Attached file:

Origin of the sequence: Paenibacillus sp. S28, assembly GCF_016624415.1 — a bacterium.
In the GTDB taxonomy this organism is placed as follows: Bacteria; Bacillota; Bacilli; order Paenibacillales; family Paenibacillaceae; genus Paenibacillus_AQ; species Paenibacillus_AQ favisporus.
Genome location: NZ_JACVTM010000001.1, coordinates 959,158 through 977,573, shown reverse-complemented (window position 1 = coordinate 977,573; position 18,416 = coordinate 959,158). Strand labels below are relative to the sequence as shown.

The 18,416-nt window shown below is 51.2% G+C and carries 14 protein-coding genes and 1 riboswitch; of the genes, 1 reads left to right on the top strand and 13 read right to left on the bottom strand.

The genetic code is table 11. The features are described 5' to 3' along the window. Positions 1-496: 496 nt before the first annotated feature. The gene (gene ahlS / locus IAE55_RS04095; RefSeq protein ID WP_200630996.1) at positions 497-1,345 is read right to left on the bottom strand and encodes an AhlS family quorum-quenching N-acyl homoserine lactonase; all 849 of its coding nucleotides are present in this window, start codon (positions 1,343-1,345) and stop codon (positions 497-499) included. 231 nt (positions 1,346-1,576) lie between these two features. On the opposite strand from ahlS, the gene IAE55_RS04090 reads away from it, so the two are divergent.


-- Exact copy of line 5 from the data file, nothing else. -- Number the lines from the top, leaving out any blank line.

The genetic code is table 11. The features are described 5' to 3' along the window. Positions 1-496: 496 nt before the first annotated feature. The gene (gene ahlS / locus IAE55_RS04095; RefSeq protein ID WP_200630996.1) at positions 497-1,345 is read right to left on the bottom strand and encodes an AhlS family quorum-quenching N-acyl homoserine lactonase; all 849 of its coding nucleotides are present in this window, start codon (positions 1,343-1,345) and stop codon (positions 497-499) included. 231 nt (positions 1,346-1,576) lie between these two features. On the opposite strand from ahlS, the gene IAE55_RS04090 reads away from it, so the two are divergent.